Wills are often the only way to establish family relationships before the 1850 Census. Testators might have named their children, grandchildren, siblings, or other relatives when leaving property. In some cases, executors compiled detailed lists of household furniture, dishes and silverware, farm tools and other items.

If you find estate sale records, note the names of the buyers, who often turn out to be other relatives or in-laws. Sale prices were often in pounds and shillings instead of dollars and cents as late as the 1850s.

Deeds and property records are very useful. Generally, colonial-era deeds are kept in state archives and have been extensively published in book or online form. Many counties have placed extensive collections of deed books and indexes online.

Direct family information is rare in deeds, which usually provide the size and location of a piece of land. If they mention the names of neighboring property owners, take note, as the neighbors may turn out to be related.

Newspaper Search

Many newspapers from the 1700s to recent years are available online, and you can easily search them by name, place, or other keywords. Great free services include Digital NC’s North Carolina Newspapers at They also have lots of North Carolina town and city directories, including Wilmington’s 1860 directory.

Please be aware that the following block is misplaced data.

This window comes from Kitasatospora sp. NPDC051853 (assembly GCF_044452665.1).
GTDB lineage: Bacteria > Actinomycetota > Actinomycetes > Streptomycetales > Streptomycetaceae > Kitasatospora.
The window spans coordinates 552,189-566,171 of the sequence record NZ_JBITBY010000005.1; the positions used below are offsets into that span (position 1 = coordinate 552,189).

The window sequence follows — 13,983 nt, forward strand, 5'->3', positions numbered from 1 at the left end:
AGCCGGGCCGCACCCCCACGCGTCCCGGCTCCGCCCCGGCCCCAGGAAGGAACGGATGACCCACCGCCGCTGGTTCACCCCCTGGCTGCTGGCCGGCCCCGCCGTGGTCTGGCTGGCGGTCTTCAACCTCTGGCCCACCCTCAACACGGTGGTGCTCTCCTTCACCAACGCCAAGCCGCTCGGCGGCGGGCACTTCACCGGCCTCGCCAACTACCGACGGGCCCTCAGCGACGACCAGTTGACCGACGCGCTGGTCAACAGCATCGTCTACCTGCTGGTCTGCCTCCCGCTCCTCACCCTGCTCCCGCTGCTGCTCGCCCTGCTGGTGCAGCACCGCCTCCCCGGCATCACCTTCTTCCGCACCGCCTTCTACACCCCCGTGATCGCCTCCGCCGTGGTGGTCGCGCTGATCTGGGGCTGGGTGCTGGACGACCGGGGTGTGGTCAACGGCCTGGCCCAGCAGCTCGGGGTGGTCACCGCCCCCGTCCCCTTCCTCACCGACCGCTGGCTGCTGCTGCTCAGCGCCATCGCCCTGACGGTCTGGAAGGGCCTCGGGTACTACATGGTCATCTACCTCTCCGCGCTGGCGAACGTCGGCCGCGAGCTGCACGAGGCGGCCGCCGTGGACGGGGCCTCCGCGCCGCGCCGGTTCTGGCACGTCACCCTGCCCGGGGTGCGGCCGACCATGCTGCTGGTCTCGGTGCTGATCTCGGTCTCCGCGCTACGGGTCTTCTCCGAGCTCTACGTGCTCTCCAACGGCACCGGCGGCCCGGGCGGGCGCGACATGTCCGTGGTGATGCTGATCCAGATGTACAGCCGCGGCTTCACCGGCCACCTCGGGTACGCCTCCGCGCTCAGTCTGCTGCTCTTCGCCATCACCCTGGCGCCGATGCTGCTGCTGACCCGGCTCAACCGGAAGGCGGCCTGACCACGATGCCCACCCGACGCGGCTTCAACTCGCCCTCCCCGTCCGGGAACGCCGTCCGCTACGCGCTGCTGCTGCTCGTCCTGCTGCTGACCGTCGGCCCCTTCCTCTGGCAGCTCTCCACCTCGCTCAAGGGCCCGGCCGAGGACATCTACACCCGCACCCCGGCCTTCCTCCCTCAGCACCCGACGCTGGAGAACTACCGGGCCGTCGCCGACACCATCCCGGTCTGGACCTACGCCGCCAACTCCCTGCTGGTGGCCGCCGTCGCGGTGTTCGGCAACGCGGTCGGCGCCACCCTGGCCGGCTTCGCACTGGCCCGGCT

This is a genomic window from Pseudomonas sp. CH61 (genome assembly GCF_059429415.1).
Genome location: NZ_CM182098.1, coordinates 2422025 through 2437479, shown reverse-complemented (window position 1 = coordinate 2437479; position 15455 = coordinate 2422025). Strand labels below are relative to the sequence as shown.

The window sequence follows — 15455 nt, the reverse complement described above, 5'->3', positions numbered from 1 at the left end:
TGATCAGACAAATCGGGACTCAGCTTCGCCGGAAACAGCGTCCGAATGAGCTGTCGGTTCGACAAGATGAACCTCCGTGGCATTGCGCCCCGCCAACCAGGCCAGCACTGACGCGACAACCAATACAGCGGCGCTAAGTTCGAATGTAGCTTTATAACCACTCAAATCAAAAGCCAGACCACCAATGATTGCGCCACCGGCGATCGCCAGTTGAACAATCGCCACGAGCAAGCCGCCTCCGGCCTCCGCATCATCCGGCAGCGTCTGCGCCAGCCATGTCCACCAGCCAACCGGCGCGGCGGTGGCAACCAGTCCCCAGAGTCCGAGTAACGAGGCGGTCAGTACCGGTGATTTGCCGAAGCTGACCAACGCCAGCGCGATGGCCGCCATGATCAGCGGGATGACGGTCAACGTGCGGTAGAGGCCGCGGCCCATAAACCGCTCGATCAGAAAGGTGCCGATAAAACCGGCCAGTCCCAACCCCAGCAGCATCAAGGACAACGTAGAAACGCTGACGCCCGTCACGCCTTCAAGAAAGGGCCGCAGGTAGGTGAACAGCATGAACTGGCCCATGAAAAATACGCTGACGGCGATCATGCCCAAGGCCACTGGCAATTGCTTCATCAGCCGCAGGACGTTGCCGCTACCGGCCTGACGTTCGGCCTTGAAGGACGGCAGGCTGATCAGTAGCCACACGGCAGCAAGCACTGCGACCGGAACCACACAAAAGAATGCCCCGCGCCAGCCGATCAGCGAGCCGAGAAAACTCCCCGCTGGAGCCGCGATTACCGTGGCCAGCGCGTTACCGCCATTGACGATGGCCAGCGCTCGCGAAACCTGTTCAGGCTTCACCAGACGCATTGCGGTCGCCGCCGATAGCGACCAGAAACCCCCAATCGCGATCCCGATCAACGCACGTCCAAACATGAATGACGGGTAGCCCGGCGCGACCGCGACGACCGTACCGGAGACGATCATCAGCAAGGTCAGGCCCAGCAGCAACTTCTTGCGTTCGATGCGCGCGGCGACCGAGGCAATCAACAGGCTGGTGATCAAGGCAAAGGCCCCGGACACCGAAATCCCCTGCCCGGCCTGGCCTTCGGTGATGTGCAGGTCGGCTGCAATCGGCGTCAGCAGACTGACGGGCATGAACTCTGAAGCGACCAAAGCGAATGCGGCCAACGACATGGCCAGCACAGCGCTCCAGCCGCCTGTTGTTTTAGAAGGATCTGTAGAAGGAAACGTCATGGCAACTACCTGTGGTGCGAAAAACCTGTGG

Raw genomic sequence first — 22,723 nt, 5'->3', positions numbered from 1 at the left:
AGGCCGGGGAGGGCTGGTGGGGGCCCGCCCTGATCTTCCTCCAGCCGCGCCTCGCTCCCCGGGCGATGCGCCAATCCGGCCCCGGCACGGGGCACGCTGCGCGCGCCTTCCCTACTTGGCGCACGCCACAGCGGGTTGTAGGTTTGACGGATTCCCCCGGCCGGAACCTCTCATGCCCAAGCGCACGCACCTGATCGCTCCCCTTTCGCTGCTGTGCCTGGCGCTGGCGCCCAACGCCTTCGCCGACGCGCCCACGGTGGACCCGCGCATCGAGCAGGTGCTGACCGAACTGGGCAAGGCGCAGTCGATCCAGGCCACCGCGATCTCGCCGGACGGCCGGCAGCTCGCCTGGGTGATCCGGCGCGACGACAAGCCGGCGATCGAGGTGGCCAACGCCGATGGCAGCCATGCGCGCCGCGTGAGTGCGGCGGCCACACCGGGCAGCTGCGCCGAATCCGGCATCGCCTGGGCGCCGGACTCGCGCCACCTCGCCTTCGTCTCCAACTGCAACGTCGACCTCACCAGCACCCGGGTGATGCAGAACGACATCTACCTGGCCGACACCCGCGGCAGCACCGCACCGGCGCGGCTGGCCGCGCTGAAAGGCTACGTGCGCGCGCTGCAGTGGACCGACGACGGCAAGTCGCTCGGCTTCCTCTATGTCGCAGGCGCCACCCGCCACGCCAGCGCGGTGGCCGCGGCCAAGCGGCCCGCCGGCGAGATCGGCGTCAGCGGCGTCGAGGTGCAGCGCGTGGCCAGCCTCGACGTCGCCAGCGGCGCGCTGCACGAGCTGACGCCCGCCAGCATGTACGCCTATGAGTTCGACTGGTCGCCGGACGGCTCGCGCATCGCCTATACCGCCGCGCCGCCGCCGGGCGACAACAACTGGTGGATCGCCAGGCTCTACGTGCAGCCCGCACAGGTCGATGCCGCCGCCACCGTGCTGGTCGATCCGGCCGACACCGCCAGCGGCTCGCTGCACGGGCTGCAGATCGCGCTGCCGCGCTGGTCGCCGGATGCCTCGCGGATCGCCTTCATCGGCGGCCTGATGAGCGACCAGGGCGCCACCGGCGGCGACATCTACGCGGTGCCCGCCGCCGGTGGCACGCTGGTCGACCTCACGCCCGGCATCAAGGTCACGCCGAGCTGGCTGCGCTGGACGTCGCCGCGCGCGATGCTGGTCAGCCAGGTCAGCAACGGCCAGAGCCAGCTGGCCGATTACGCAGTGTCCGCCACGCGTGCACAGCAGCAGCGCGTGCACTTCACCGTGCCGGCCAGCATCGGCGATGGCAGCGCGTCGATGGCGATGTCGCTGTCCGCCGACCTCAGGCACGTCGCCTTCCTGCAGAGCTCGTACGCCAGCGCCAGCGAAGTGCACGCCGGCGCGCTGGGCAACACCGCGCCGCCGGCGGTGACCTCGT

The Library of Congress’s Chronicling America at is a vast nationwide collection of millions of newspaper pages dating from 1770-1963. is an excellent paid resource, with some British and other foreign papers in addition to an abundance of American papers.

Military Records

Millions of military service and pension files from the World War I era and before, kept at the National Archives, can be checked online. Pension files often contain family information. Many widows provided marriage certificates or other information about their weddings, as well as the dates the husbands were in the military.

Extensive pension files survive for Civil War veterans and dependents. Union pensions were handled by the federal government, and Southern states maintained their own Confederate pensions.

Many Revolutionary War pension requests for benefits were rejected, but those rejected files are available through the National Archives. These Revolutionary War files have valuable family information. Other ancestors’ names might appear in pension files as witnesses, doctors or local officials.

Online Search

A top go-to subscription-based genealogy site is Its vast array of genealogical databases and records includes collections of censuses, land and probate records, military service and pension files, and more. Subscribers can build and share a family tree, as well as link with information from a potentially vast number of distant cousins.’s system will suggest possible documents or materials for each person in your tree and can also show potential parents and siblings., also subscription-based, concentrates on military records. is a free site, and like offers many local and state-based collections of deeds, wills, military service files, and birth, marriage and death records.

The Family Search Wiki has a useful page of sources and guidance for North Carolina at,_United_States_Genealogy. It also has links to genealogy sources for other states and countries.

Searching online and browsing shelves of genealogy books at libraries can be enjoyable and rewarding. The Local History Room at the New Hanover County Public Library has a wonderful range of resources, both printed and online, and is especially rich in Wilmington and New Hanover material.